I simply downloaded and extracted the zip file to an external hard drive, ran UpdateGenerator.exe, selected the products I wanted and then let it eat overnight to download all the packages. I then took the external hard drive with me, attached it to the machine after I installed the OS, ran the UpdaterInstaller.exe (located in the client directory) and in very short order had (almost) all the Microsoft Windows, .NET, VC++ Redistributable, and Office updates installed. On a Windows 7 Professional x86 machine, Windows Update still found about 18 packages totaling 38MB that needed to be downloaded after WSUS Offline Update had done its thing. Not perfect but sure beats downloading a gig+ over a slow connection.

I’ve also used the app to update new VMs when I create them, as it’s still faster getting them off the disk than the internet, even with a fast connection.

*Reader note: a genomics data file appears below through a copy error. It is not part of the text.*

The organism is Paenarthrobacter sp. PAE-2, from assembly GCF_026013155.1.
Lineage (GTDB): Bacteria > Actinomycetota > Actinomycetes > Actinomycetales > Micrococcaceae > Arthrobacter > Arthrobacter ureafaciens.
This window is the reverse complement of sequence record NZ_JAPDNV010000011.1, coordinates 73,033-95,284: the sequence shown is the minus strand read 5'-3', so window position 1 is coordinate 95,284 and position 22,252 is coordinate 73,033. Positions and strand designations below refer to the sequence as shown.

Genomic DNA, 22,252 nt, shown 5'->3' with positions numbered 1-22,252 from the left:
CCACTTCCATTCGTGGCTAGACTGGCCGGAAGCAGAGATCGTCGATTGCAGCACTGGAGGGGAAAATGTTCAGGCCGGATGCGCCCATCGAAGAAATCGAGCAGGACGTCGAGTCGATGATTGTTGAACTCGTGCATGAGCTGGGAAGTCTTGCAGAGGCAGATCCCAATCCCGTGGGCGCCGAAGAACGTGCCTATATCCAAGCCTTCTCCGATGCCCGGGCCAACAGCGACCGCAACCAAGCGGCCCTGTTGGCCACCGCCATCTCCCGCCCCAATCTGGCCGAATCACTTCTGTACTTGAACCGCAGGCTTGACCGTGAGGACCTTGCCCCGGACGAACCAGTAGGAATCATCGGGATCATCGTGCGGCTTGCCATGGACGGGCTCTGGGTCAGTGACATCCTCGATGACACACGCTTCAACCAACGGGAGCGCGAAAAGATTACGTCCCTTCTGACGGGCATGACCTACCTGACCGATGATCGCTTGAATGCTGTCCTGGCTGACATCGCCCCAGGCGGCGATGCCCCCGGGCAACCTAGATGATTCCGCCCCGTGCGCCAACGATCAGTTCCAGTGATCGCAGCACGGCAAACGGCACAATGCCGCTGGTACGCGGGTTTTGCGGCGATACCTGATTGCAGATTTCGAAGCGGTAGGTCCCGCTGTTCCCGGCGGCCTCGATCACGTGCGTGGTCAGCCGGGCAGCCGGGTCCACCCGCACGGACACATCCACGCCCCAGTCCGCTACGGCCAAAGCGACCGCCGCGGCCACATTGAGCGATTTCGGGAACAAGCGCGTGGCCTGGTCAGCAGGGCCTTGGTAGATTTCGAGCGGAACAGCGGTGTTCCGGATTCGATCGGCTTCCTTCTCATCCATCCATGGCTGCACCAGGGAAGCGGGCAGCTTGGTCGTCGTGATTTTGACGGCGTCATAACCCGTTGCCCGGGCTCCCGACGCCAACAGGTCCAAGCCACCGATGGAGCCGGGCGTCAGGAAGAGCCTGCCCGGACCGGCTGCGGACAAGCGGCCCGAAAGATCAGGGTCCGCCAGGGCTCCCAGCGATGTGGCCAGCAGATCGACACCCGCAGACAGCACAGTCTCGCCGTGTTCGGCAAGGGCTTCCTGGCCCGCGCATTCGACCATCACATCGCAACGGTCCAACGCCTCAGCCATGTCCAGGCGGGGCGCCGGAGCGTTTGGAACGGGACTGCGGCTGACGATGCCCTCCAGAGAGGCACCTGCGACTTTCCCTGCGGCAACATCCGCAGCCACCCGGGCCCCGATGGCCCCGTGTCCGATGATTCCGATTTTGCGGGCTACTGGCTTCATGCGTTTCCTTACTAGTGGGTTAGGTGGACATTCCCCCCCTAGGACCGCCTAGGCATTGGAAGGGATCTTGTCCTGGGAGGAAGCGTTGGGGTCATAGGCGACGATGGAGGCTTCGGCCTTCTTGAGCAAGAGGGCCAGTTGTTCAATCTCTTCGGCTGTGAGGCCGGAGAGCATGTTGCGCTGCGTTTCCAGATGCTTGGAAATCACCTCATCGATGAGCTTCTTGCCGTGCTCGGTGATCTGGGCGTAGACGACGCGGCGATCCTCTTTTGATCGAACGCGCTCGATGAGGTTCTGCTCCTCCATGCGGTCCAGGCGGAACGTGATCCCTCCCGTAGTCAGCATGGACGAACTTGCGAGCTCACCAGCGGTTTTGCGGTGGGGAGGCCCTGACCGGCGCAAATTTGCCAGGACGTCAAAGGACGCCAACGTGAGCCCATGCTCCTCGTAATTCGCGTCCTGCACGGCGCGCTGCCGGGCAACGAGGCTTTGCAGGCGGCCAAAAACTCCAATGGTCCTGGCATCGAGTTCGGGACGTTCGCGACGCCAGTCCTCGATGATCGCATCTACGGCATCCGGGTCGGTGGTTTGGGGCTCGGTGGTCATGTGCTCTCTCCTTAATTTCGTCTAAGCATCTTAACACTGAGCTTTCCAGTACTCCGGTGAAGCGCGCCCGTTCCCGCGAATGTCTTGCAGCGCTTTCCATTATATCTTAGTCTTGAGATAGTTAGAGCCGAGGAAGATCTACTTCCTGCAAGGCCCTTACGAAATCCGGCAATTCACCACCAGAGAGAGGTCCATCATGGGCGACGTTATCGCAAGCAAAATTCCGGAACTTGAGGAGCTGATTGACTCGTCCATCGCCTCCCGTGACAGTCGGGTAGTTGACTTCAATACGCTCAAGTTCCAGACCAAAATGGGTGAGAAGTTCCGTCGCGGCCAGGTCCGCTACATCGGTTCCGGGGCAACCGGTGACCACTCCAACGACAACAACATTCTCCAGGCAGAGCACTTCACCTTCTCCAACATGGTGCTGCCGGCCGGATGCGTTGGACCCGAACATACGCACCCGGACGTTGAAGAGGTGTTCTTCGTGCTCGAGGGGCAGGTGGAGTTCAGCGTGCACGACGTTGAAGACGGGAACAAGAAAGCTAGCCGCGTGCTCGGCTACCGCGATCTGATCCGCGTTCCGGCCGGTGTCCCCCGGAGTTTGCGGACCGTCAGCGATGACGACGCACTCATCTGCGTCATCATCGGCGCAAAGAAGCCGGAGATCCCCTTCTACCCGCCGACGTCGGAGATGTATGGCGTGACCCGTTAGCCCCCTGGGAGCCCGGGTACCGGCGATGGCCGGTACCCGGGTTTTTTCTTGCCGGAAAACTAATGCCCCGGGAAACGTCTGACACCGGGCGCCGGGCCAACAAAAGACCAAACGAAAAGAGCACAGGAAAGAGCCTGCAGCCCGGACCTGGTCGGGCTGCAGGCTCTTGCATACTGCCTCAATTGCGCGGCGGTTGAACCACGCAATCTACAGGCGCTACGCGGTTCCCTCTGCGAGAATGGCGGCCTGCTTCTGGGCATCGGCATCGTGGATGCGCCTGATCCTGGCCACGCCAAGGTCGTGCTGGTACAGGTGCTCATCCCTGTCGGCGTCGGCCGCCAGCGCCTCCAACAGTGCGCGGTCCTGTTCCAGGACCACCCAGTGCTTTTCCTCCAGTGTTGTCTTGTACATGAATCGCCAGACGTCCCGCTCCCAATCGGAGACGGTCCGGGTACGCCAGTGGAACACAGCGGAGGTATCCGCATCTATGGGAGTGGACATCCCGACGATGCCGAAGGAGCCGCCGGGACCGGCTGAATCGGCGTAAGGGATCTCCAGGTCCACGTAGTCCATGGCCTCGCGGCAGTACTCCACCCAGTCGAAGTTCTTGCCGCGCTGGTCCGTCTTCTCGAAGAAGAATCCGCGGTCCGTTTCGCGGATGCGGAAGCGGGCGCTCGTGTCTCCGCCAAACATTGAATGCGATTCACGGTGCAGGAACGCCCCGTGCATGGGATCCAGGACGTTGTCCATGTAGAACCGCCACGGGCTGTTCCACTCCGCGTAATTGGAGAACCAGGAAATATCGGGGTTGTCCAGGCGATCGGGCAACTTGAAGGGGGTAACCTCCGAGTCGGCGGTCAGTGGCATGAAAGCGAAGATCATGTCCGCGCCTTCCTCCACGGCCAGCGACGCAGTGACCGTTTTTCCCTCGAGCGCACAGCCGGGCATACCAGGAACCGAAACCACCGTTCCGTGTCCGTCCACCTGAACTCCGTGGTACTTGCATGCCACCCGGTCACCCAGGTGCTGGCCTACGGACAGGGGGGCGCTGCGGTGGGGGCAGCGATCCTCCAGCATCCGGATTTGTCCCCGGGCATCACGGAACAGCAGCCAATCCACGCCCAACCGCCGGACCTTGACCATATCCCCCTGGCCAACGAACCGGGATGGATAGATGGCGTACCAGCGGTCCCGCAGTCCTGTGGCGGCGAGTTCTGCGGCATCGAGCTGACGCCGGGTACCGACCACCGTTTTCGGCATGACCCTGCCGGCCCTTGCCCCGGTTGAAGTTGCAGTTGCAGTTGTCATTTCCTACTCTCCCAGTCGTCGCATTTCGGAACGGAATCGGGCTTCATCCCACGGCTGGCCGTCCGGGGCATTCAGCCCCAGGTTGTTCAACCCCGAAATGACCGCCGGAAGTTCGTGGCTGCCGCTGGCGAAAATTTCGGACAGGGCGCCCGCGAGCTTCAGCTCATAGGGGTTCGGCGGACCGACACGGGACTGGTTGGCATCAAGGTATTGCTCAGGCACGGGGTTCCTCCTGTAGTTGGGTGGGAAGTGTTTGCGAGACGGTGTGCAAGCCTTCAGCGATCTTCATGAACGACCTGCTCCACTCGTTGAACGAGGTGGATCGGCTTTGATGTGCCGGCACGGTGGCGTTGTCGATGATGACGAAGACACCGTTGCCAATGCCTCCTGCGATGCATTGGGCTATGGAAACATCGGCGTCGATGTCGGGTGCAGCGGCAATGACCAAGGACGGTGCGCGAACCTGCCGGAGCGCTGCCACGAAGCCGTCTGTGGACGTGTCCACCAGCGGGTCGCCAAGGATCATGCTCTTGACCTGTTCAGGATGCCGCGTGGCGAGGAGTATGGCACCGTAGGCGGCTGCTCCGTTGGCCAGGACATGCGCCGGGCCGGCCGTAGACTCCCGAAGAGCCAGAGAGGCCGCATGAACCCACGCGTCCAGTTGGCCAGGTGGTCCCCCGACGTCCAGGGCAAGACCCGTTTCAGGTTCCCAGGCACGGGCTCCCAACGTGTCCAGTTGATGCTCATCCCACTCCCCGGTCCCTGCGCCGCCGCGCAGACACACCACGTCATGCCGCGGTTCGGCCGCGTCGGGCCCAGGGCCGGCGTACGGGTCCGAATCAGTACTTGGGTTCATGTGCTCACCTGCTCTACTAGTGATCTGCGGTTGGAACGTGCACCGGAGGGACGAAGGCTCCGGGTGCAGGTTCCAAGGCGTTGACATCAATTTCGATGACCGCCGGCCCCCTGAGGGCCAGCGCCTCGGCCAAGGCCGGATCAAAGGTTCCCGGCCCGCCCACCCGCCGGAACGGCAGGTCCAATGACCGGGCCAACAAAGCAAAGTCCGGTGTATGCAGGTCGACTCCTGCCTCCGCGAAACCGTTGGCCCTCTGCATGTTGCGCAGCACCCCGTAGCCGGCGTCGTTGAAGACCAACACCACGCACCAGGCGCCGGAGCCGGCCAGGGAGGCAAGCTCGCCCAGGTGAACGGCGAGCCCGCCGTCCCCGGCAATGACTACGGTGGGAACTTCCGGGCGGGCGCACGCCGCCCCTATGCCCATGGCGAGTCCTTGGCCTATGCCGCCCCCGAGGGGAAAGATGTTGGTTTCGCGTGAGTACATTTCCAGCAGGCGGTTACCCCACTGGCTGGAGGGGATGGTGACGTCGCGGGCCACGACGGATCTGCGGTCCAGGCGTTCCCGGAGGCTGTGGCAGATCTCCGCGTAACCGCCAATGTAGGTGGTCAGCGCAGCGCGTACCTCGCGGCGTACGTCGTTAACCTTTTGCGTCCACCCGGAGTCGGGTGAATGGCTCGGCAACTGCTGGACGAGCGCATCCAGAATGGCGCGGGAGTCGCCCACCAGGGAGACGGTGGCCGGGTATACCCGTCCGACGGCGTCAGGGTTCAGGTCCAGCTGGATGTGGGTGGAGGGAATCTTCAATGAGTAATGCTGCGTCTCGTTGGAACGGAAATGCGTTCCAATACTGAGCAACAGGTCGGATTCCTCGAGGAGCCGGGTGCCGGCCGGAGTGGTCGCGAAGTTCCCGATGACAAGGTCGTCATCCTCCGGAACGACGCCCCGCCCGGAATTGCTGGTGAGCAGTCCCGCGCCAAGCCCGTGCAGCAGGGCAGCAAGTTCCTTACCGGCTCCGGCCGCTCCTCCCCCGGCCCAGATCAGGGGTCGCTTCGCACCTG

Ubuntu 11.04 Natty Narwhal Upgrade – Grub Prompt on First Reboot

June 29th, 2011

I just updated one of my VMs from Ubuntu 10.10 to 11.04 Natty Narwhal using the Update Manager. All seemed to go well during the upgrade process. When it rebooted for the first time however, I was left with a grub prompt rather than a booting system. Grrrrrr.

NOTE: The following assumes the default disk layout. If you installed to a different disk or partition, you’ll have to adjust the steps below accordingly.

The fix is to manually boot the system at the grub prompt by typing

set root=(hd0,1)
linux /boot/vmlinux-2.6.38-8-generic root=/dev/sda1 ro
initrd /boot/initrd.img-2.6.38-8-generic
boot

Then once you are successfully booted, re-install grub like this:

sudo grub-install /dev/sda
sudo update-grub

Thanks to Rob Convery for the tip!

C Assert and Wrapping Macros in Do/While Loops

June 24th, 2011

I was planning on writing a couple of entries on C macros, including assert macros and why you should wrap your macros in do/while loops. While doing a bit of research I came across a couple of excellent blog posts by Charles Nicholson on these very topics. Rather than try and out do him, I’ll just refer you to him!

Building a Better Assert Macro
http://cnicholson.net/2009/02/stupid-c-tricks-adventures-in-assert/

Why You Should Be Wrapping Your Macros in Do/While Loops
http://cnicholson.net/2009/03/stupid-c-tricks-dowhile0-and-c4127/